Asian markets headed into the weekend with another round of gains yesterday, following a record close for all three major New York indexes as traders welcomed a forecast-busting jobs reading.
But oil tumbled in late Asian trade on concerns of a ramp-up in fossil-fuel production following Donald Trump’s controversial decision to withdraw the United States from the Paris climate agreement.
While there are concerns about the future of Trump’s economic agenda, strong data have taken the front seat in driving global equity gains in recent weeks, pushing them to multi-year highs. And the advance was given a bump Thursday when payrolls firm ADP said the world’s biggest economy created more than a quarter of a million jobs in May, far more than expected and boosting hopes for government figures due later in the day.
A healthy reading in the non-farm payrolls report Friday will likely be the rubber stamp the Federal Reserve needs to hike interest rates again later this month, with traders hoping for forward guidance on its plans for the future.
Greg McKenna, chief market strategist at AxiTrader, said in a note: “It is another indication that the US labour market is the brightest spot in the US economy.
“Assuming non-farms is strong again,then it’s likely the US Federal Reserve will be emboldened with the view that jobs growth will ultimately lead to wages growth which will lead to inflation.”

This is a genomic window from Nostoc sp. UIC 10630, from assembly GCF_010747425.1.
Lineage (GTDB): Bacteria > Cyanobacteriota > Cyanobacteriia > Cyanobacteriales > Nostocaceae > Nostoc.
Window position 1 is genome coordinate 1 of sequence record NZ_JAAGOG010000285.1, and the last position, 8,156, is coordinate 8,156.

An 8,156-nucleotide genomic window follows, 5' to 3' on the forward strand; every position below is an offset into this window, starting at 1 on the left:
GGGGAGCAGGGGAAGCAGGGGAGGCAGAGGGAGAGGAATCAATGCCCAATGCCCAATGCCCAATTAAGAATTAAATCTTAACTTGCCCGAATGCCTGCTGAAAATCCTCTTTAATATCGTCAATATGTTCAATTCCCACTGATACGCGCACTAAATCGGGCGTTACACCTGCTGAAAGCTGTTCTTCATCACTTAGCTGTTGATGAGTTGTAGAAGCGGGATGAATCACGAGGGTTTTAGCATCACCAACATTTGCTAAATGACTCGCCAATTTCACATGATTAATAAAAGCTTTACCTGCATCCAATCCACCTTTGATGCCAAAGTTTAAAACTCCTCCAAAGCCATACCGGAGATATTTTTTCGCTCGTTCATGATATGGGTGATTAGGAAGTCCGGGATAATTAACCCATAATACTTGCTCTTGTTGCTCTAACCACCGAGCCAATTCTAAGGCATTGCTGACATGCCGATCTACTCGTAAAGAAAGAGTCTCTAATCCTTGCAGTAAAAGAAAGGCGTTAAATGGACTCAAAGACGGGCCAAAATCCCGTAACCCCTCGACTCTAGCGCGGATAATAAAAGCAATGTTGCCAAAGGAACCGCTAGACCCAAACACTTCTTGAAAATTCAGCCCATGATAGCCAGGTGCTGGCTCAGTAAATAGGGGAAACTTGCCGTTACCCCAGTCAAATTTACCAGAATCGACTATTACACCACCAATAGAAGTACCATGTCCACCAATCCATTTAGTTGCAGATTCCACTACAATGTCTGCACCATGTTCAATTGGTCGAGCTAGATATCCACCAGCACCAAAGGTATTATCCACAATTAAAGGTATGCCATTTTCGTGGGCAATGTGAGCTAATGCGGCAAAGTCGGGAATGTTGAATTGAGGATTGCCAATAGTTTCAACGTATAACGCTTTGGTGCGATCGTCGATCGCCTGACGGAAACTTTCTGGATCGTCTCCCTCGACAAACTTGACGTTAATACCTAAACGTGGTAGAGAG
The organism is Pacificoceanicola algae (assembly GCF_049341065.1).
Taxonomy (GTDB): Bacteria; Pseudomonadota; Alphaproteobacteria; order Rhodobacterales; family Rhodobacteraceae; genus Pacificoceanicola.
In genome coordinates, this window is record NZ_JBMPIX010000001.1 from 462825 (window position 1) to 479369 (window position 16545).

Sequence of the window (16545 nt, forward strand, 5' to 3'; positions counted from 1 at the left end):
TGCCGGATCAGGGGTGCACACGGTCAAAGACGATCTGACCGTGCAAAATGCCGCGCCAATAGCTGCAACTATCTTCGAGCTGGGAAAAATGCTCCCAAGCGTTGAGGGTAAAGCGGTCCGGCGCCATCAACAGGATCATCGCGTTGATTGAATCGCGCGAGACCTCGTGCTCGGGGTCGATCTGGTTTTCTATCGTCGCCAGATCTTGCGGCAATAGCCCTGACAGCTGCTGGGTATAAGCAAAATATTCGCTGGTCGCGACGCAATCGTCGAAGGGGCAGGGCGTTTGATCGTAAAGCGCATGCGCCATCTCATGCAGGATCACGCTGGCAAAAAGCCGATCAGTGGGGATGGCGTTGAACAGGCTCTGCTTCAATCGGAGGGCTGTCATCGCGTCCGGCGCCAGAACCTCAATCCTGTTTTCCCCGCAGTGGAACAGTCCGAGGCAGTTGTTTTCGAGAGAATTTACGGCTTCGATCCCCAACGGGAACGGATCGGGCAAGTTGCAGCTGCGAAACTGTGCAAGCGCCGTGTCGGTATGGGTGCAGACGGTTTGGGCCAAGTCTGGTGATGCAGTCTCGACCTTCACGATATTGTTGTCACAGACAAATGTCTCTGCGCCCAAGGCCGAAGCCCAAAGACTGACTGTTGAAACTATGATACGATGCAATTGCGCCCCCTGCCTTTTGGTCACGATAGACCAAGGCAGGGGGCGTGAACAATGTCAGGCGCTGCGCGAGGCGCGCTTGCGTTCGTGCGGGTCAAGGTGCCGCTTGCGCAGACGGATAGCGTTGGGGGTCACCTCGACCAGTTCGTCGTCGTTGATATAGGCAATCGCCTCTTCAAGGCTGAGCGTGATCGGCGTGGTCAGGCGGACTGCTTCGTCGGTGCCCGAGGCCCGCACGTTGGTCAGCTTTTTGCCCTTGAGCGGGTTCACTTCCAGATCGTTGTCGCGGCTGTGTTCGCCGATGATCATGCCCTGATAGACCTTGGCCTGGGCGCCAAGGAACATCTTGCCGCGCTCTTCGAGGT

The upbeat reading, along with an improvement in US factory activity, helped propel the Dow, S&P 500 and Nasdaq to their highest ever closes, providing a healthy lead for Asia.
Tokyo ended up 1.6 percent, breaking the 20,000 mark for the first time since December 2015 as the jobs data lifted the dollar against the yen, boosting exporters. Hong Kong ended up 0.4 percent, while Sydney put on 0.9 percent and Seoul gained 1.2 percent.
Singapore, Wellington and Taipei also posted healthy gains while Shanghai edged up 0.1 percent.
But oil prices sank in the afternoon, with IG Markets chief strategist Chris Weston saying that the move “has caused a few oil traders to sell crude given Trump’s actions could, in theory, lead to increased oil production”.
The commodity was already under pressure on worries a new output cut by leading producers would not be enough to deal with a global supply glut.
But energy-related firms were barely affected by the decision.
Weston told AFP that while Trump’s actions were “somewhat a positive for coal stocks and some of those old-world energy names”, the withdrawal was already factored in by investors and was also unlikely to impact earnings forecasts.
“There’s not going to be radical changes from him walking away. I just don’t think, if you are an analyst right now, that you’re going to do much to revise the earnings of these companies.”
The pound was on traders’ minds with less than a week until Britain’s general election, which has been thrown into uncertainty following a surge in the opposition Labour Party.
Sterling had risen in recent weeks on the prospect that Prime Minister Theresa May’s ruling conservative party would win a landslide, giving her a stronger hand in Brexit talks.But the currency has fallen with the government’s poll numbers on fears Britain could end up with a less favourable exit deal.
In early European trade London and Frankfurt each rose 0.4 percent while Paris added 0.5 percent. AFP